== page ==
Transitioning into Retirement
Presented by Ben Murphy, CPA, PFS™:
As people retire healthier and better educated than ever before, the traditional picture of retirement is changing. Many retirees aren’t ready to settle for an unstructured life full of Sundays. Instead, they’re busy pursuing their passions, going back to school, joining the Peace Corps, starting new businesses, traveling to exotic places, reconnecting with far-flung friends and family, tackling athletic challenges, and sharing their talents and skills with others.
But a full, rewarding retirement life doesn’t happen overnight or without some thought. As you plan for retirement financially, it’s also important to visualize your next stage of life. The following questions and exercises will help you get started.
Imagine What Your Retirement Will Look Like
Consider essential questions such as:
- What will a typical day consist of? How will you spend your time? What will you and your spouse or partner do together?
- Where will you be living? Will you stay where you are now or move to another location?
- What’s on your bucket list? Are there things you’ve always wanted to do but haven’t had the time for? How can you make them happen? What small, manageable steps can you take toward checking those items off your list?
- Would you like to give back? Do you have professional skills that could benefit others outside of your working life? Would you like to share your expertise? Is there a charitable organization that interests you? How might you contribute to its mission?
- Would you like to keep working . . . for yourself? Have you ever wanted to turn a hobby into a business? What would your new venture be?
- How would your spouse or partner answer these questions? Are you on the same page when it comes to retirement? Do you have a plan to balance any conflicting needs or visions?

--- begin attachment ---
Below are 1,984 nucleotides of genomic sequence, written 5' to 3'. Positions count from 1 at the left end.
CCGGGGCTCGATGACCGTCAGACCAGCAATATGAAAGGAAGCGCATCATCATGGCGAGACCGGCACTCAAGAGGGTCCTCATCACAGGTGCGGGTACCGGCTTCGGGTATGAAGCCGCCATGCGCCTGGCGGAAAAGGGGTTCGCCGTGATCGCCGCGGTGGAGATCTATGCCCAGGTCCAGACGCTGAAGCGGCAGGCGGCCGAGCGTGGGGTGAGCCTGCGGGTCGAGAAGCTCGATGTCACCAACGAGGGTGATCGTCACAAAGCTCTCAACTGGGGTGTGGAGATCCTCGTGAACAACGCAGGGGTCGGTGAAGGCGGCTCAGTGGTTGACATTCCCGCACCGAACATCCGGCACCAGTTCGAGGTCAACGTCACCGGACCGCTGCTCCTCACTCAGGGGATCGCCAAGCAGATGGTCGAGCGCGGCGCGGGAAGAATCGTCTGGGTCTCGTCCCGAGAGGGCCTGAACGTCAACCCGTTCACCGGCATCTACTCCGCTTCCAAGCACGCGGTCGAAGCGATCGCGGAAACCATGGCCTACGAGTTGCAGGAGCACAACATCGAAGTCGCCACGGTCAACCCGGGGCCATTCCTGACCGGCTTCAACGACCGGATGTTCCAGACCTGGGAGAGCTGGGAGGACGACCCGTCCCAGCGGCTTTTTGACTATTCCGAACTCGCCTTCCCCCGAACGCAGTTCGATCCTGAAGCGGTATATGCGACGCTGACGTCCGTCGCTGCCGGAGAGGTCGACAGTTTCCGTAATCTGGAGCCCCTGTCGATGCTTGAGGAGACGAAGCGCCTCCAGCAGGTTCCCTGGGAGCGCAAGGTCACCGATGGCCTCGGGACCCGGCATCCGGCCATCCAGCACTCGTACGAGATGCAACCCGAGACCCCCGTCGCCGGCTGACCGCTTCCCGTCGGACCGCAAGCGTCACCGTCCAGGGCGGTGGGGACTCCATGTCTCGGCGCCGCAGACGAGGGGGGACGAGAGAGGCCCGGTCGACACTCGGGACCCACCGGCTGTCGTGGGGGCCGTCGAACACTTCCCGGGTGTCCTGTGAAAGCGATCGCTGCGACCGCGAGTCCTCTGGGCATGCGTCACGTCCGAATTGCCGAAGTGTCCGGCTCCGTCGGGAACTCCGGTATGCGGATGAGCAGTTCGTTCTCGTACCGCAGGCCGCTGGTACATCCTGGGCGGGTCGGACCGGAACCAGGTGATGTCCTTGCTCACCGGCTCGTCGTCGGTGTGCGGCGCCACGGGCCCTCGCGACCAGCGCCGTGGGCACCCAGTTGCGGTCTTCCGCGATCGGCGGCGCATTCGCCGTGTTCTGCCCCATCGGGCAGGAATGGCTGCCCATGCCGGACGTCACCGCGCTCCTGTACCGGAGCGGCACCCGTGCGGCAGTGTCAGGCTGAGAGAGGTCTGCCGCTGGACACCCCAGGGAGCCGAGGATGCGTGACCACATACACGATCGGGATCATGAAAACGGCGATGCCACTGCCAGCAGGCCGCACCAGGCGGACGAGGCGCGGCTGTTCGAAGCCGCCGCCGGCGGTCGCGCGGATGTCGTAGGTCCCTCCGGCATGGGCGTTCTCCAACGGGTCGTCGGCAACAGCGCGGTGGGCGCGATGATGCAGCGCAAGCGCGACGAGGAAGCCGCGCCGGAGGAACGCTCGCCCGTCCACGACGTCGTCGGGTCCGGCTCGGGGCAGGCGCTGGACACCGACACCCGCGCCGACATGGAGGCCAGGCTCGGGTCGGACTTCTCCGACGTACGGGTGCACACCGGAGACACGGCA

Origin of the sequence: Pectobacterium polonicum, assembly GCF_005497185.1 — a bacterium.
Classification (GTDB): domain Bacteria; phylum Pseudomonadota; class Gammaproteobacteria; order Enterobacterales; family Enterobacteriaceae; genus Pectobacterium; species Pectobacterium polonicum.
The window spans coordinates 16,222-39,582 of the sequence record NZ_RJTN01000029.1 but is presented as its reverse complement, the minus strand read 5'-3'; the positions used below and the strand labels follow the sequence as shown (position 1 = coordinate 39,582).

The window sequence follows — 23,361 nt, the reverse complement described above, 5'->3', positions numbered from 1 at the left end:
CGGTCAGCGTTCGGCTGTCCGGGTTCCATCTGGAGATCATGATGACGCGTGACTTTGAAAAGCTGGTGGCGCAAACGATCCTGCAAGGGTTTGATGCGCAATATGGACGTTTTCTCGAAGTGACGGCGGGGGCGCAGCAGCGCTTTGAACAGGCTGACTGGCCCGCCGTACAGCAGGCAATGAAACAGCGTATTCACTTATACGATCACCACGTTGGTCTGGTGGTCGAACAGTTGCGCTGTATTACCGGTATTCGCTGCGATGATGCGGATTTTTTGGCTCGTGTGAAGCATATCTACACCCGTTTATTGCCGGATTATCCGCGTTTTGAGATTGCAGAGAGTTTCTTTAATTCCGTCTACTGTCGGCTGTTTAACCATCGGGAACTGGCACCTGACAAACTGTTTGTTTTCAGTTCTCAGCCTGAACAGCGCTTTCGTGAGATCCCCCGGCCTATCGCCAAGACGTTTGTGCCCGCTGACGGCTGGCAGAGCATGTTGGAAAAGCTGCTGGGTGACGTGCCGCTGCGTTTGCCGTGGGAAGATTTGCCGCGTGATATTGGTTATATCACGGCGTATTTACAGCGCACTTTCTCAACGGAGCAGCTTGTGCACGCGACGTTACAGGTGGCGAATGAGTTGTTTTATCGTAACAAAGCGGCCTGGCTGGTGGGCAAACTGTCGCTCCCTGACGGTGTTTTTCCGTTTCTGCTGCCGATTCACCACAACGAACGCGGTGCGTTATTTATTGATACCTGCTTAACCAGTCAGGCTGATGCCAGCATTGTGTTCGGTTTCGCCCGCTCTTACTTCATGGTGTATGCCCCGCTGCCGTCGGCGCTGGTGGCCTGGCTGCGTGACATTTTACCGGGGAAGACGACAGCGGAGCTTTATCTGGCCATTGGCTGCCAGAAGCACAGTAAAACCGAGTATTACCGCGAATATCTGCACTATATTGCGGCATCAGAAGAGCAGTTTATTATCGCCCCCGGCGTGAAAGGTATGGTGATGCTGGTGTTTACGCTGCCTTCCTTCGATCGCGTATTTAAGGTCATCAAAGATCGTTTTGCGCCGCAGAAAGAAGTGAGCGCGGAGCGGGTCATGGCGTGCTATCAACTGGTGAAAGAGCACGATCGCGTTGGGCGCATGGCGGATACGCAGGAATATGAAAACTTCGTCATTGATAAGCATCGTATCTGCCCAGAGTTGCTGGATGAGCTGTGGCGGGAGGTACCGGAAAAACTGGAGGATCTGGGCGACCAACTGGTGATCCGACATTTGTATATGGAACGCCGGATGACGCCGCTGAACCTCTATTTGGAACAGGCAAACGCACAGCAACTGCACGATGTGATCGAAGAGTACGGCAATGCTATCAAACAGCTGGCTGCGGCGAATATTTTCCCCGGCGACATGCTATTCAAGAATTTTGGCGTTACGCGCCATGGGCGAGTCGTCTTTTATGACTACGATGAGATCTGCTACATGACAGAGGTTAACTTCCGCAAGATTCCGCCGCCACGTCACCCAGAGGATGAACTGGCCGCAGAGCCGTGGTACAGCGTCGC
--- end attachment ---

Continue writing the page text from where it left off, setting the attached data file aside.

Take a “Practice Retirement” Vacation
Before you retire, it can be helpful to take a temporary break from work and go for a retirement test-drive. Take as much time off for this break as you can. (If possible, it should be at least three weeks; optimally, take a three- or four-month sabbatical or leave of absence.) Use this time to try out the retirement lifestyle you’ve envisioned and see how it feels.
After the novelty wears off, ask yourself if there’s anything you miss about your work life—whether it be the camaraderie and teamwork, the challenge of new projects, or maybe the feeling of being valued. How will you replace these intangible benefits once you’re retired?
Transitioning into Retirement Means Making a Plan to Get There
Once you have a clear vision for your retirement, it’s time to start working toward it. As you move forward, consider these questions:
- What steps have you taken to transfer your job responsibilities to others? What else needs to be done? Have you shared your plan with your boss, coworkers, friends, and family?
- What is left to do from a financial planning standpoint to prepare for retirement?
- What, if any, skills or degrees would be useful to you in this next phase of life? Does it make more sense to get them now or after you retire?
- Are there any roadblocks that might prevent you from achieving your vision? Are you concerned about taking care of elderly parents or other family members? Do you have any medical problems or hereditary health conditions that might affect your retirement?
Remember, making a plan to achieve your goals is the key to enjoying the productive, fulfilling retirement you’ve envisioned!
This material has been provided for general informational purposes only and does not constitute either tax or legal advice. Although we go to great lengths to make sure our information is accurate and useful, we recommend you consult a tax preparer, professional tax advisor, or lawyer.
Ben Murphy, CPA, PFS™ is a financial advisor located at Global Wealth Advisors 601 N. Marienfeld, Suite 322, Midland, TX 79701. He offers securities and advisory services as an Investment Adviser Representative of Commonwealth Financial Network®, Member FINRA/SIPC, a Registered Investment Adviser. He can be reached at (325) 207-5772 or at firstname.lastname@example.org.
© 2020 Commonwealth Financial Network®
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